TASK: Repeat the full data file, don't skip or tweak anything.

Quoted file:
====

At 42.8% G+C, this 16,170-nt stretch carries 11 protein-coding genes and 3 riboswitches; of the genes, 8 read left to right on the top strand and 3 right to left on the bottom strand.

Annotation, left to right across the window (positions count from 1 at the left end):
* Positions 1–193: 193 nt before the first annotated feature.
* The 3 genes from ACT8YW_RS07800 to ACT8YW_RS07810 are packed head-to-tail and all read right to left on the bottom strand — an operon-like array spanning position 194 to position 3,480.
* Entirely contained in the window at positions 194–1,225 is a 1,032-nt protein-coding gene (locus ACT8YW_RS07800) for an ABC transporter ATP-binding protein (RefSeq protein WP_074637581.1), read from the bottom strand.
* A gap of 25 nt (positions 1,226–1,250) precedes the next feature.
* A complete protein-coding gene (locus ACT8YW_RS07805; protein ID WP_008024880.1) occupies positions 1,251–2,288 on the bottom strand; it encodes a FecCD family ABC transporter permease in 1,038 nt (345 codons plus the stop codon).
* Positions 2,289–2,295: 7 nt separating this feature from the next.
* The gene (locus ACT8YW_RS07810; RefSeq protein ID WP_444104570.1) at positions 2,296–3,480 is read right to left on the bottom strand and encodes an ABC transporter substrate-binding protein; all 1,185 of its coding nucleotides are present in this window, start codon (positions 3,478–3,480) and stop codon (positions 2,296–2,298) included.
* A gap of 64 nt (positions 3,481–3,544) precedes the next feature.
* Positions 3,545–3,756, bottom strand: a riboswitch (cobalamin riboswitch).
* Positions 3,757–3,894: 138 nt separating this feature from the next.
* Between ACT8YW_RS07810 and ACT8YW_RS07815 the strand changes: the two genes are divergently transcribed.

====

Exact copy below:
At 42.8% G+C, this 16,170-nt stretch carries 11 protein-coding genes and 3 riboswitches; of the genes, 8 read left to right on the top strand and 3 right to left on the bottom strand.

Annotation, left to right across the window (positions count from 1 at the left end):
* Positions 1–193: 193 nt before the first annotated feature.
* The 3 genes from ACT8YW_RS07800 to ACT8YW_RS07810 are packed head-to-tail and all read right to left on the bottom strand — an operon-like array spanning position 194 to position 3,480.
* Entirely contained in the window at positions 194–1,225 is a 1,032-nt protein-coding gene (locus ACT8YW_RS07800) for an ABC transporter ATP-binding protein (RefSeq protein WP_074637581.1), read from the bottom strand.
* A gap of 25 nt (positions 1,226–1,250) precedes the next feature.
* A complete protein-coding gene (locus ACT8YW_RS07805; protein ID WP_008024880.1) occupies positions 1,251–2,288 on the bottom strand; it encodes a FecCD family ABC transporter permease in 1,038 nt (345 codons plus the stop codon).
* Positions 2,289–2,295: 7 nt separating this feature from the next.
* The gene (locus ACT8YW_RS07810; RefSeq protein ID WP_444104570.1) at positions 2,296–3,480 is read right to left on the bottom strand and encodes an ABC transporter substrate-binding protein; all 1,185 of its coding nucleotides are present in this window, start codon (positions 3,478–3,480) and stop codon (positions 2,296–2,298) included.
* A gap of 64 nt (positions 3,481–3,544) precedes the next feature.
* Positions 3,545–3,756, bottom strand: a riboswitch (cobalamin riboswitch).
* Positions 3,757–3,894: 138 nt separating this feature from the next.
* Between ACT8YW_RS07810 and ACT8YW_RS07815 the strand changes: the two genes are divergently transcribed.